du·ra·ble (drə-bəl, dyr-)
a. Capable of withstanding wear and tear or decay: a durable fabric.
b. Made to withstand repeated use over a relatively long period, usually several years or more: durable goods such as washing machines and dryers.
2. Able to perform or compete over a long period, as by avoiding or overcoming injuries: a durable fullback.
3. Lasting; stable: a durable friendship.
A good or product made to withstand repeated use over a relatively long period, usually several years or more: tracked the orders for automobiles and other durables.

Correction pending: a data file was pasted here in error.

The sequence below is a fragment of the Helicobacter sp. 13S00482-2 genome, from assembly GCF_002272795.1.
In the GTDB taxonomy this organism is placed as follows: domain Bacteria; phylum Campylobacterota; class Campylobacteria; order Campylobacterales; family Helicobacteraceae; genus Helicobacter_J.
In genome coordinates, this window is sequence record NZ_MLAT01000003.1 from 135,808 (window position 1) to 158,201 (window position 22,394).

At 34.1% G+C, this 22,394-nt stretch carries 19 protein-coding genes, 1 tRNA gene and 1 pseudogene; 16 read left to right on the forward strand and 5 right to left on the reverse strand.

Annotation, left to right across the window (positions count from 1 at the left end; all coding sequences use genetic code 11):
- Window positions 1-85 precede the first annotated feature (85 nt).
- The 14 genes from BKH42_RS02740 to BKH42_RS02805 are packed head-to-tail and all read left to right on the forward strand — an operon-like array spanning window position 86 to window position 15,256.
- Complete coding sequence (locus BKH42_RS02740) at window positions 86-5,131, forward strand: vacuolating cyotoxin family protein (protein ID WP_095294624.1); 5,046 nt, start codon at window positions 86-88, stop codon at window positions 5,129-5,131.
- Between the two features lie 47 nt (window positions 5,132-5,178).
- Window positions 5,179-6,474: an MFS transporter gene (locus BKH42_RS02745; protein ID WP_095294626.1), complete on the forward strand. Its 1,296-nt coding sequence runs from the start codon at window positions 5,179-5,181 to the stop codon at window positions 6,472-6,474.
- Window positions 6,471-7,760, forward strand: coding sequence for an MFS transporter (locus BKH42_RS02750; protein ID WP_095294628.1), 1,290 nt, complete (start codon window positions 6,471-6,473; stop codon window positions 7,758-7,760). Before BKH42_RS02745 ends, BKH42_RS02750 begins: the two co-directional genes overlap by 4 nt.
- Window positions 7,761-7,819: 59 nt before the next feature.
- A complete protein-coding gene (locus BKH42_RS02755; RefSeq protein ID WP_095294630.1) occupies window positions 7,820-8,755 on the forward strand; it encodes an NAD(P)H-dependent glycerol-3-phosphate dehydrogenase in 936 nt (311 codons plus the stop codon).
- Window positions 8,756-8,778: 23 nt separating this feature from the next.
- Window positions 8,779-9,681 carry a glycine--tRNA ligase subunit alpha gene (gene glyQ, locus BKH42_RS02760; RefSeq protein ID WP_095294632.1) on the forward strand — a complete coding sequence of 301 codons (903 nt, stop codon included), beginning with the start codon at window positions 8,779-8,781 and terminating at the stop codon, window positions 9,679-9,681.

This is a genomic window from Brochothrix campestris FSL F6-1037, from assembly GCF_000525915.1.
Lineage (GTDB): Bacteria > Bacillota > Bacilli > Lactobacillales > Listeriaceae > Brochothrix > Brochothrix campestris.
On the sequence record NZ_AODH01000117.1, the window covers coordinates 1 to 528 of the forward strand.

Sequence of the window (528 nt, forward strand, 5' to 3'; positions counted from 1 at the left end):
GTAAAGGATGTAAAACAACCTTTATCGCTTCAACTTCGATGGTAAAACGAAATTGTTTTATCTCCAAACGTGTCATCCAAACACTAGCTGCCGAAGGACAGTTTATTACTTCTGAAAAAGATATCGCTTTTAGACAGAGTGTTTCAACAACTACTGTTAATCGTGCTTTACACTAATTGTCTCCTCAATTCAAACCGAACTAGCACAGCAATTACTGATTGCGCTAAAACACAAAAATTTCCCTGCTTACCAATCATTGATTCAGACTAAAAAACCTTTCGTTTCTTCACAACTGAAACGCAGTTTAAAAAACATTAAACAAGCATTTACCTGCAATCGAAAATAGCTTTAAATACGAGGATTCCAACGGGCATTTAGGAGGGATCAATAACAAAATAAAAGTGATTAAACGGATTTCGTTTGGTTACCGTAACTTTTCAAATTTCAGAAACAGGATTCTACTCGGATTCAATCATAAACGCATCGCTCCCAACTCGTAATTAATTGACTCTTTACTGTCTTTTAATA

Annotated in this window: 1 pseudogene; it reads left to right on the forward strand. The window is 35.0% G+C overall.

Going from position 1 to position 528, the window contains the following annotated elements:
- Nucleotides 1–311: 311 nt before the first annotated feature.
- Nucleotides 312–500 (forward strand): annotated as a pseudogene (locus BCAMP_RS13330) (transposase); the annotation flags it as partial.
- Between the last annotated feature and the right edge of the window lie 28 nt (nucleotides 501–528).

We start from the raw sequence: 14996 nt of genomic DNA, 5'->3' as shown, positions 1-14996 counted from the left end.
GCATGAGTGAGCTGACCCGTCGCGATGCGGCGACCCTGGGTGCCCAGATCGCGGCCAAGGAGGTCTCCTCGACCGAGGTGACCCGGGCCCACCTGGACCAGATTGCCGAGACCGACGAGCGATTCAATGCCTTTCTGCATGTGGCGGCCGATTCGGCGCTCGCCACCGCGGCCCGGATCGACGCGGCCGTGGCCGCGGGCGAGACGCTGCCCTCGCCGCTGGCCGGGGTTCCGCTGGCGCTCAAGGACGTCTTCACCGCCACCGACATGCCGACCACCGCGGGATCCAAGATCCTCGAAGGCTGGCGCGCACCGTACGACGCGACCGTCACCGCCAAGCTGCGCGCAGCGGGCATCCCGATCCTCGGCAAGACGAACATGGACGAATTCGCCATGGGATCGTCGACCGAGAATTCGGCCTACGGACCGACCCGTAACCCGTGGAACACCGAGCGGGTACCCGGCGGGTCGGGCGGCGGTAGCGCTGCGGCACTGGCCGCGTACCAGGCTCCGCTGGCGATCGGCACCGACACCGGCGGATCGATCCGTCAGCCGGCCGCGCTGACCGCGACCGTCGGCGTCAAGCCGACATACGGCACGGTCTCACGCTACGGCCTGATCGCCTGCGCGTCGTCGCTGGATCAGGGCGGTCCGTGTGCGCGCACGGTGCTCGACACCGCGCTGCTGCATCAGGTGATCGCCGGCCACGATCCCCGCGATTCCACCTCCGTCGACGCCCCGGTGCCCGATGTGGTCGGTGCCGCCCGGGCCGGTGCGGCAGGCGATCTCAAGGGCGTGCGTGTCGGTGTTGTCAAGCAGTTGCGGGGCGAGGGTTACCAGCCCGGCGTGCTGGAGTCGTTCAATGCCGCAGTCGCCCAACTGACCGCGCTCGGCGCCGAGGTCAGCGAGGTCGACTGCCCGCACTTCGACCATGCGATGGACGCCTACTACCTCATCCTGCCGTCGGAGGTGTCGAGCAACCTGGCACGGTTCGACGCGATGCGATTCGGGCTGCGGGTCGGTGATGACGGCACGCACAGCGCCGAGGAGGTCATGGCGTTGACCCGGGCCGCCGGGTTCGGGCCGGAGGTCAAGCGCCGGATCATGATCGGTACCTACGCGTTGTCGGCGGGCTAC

[Middle English, from Old French, from Latin dūrābilis, from dūrāre, to last; see deuə- in the Appendix of Indo-European roots.]
du′ra·bili·ty, dura·ble·ness n.
The American Heritage® Dictionary of the English Language, Fifth Edition copyright ©2020 by Houghton Mifflin Harcourt Publishing Company. All rights reserved.
Indo-European & Semitic Roots Appendices
Thousands of entries in the dictionary include etymologies that trace their origins back to reconstructed proto-languages. You can obtain more information about these forms in our online appendices:
The Indo-European appendix covers nearly half of the Indo-European roots that have left their mark on English words. A more complete treatment of Indo-European roots and the English words derived from them is available in our Dictionary of Indo-European Roots.